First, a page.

When the projectile strikes the surface, it ejects rock from the surface, resulting in a crater. Shortly after the impact, the
ground around the initially formed crater begins to collapse inward.
The Transient Crater Diameter is the distance from rim to rim of the crater that forms immediately after the impact, before the
The Final Crater Diameter is the distance from rim to rim of the crater once collapse has completed.
Terrestrial meteoroid impacts produce a cloud of hot vapor, termed the "fireball," which expands away from the impact point. The
bulk of the thermal energy from this cloud is emitted when the fireball has expanded and cooled to a surface temperature of about 3000
Thermal Exposure is the thermal energy per unit area that arrives at the user specified distance. To provide the user with a
reference as to how damaging the thermal radiation is, several text descriptions of the damage are provided if the thermal energy is
great enough to cause the described damage.
These descriptions include:
- Clothing ignites
- Much of the body suffers third degree burns
- Much of the body suffers second degree burns
- Much of the body suffers first degree burns
- Newspaper ignites
- Plywood flames
- Deciduous trees ignite
- Grass ignites
The Mercalli Scale is a set of 12 descriptions of the damage due to ground acceleration.
The descriptions are:
- I. Not felt. Marginal and long-period effects of large earthquakes.
- II. Felt by persons at rest, on upper floors, or favorably placed.
- III. Felt indoors. Hanging objects swing. Vibration like passing of light trucks. Duration estimated. may not be recognized as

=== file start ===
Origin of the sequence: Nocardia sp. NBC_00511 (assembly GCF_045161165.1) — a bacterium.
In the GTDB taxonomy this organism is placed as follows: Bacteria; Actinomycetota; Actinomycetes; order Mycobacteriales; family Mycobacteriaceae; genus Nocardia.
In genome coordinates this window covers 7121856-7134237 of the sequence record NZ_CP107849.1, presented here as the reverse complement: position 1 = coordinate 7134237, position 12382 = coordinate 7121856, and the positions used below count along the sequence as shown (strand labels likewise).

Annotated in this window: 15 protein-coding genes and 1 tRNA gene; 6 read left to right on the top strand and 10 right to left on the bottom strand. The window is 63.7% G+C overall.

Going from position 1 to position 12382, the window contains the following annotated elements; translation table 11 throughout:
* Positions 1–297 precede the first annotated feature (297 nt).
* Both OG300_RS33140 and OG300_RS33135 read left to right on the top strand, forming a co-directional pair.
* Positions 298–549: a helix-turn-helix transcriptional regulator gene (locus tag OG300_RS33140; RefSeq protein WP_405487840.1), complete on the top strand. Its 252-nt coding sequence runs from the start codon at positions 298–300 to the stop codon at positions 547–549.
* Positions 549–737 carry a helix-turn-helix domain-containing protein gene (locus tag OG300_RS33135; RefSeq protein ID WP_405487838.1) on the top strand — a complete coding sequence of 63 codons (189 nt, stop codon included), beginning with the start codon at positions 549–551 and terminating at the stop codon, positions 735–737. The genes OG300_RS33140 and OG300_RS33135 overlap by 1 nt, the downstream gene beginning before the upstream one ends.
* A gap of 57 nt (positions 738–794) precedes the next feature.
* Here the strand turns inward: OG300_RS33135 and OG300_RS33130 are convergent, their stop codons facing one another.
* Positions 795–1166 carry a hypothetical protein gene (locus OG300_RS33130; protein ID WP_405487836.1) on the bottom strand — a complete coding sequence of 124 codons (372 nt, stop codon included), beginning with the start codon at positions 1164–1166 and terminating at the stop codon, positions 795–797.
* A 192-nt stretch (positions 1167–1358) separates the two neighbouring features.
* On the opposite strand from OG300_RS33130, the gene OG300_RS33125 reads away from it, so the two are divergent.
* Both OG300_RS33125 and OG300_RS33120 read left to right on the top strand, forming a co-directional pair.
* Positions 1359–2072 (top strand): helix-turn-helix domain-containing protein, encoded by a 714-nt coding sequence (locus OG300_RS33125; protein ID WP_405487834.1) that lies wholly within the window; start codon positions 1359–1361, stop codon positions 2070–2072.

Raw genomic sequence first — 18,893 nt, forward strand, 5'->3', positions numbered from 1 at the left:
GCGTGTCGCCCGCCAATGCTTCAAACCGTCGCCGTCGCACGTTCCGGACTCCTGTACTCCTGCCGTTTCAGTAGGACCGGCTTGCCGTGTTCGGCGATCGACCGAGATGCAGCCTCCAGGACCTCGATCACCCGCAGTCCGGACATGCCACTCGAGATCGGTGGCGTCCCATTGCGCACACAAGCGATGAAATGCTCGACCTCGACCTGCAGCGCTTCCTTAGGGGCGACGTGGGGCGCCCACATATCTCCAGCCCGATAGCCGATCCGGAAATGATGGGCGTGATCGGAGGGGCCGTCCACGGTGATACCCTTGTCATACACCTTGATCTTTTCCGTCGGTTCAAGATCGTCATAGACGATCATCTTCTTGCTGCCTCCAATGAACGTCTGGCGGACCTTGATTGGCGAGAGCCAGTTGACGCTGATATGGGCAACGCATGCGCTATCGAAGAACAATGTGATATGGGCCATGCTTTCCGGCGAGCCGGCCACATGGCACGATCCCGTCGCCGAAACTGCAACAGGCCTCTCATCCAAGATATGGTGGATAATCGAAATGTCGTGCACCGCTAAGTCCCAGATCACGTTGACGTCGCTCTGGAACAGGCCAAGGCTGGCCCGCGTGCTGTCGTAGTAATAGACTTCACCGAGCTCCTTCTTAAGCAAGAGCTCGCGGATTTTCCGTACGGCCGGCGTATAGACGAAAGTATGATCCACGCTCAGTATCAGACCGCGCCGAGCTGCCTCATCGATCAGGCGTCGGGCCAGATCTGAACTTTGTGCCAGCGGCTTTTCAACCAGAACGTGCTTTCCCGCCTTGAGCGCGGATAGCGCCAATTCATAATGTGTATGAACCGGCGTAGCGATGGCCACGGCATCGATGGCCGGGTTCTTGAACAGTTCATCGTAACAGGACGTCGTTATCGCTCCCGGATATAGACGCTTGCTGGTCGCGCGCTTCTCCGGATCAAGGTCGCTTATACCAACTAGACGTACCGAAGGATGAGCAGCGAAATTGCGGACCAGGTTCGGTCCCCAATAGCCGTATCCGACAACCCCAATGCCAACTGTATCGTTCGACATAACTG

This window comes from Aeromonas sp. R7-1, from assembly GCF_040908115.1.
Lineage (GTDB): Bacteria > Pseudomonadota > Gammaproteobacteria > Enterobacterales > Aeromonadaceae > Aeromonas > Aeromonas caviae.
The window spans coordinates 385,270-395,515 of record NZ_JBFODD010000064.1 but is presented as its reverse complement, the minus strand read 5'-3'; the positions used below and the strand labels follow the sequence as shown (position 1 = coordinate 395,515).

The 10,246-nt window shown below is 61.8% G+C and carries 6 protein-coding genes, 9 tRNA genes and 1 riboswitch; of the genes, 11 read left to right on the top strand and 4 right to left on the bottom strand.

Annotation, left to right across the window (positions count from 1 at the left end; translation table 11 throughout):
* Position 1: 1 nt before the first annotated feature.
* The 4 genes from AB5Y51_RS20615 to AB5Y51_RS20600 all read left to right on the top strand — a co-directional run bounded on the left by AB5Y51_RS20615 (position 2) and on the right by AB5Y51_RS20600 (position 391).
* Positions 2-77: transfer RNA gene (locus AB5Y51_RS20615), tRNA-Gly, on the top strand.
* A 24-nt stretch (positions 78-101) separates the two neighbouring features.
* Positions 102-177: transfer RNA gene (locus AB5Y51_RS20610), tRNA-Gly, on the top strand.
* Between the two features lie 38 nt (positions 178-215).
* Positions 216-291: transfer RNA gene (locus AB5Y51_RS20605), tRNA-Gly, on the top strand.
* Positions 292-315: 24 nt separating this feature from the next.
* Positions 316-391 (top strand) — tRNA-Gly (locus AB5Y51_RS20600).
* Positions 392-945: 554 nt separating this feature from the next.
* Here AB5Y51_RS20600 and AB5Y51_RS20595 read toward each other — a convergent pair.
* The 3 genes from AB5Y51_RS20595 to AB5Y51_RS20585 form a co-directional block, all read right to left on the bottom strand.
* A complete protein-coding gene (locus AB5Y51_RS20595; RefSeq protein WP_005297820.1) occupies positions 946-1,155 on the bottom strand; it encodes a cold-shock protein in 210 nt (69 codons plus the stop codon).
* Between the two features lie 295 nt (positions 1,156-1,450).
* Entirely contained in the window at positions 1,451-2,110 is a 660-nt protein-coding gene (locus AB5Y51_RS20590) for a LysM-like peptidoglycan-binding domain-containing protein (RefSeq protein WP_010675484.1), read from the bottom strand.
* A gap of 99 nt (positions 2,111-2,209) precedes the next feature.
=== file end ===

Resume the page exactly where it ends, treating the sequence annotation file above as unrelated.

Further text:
- IV. Hanging objects swing. Vibration like passing of heavy trucks; or sensation of a jolt like a heavy ball striking the walls.
Standing motor cars rock. Windows, dishes, doors rattle. Glasses clink. Crockery clashes. In the upper range of IV wooden walls and
- V. Felt outdoors; direction estimated. Sleepers wakened. Liquids disturbed, some spilled. Small unstable objects displaced or
upset. Doors swing, close, open. Shutters, pictures move. Pendulum clocks stop, start, change rate.
- VI. Felt by all. Many frightened and run outdoors. Persons walk unsteadily. Windows, dishes, glassware broken. Knickknacks,
books, etc., off shelves. Pictures off walls. Furniture moved or overturned. Weak plaster and masonry D cracked. Small bells ring
(church, school). Trees, bushes shaken (visibly, or heard to rustle).
- VII. Difficult to stand. Noticed by drivers of motor cars. Hanging objects quiver. Furniture broken. Damage to masonry D,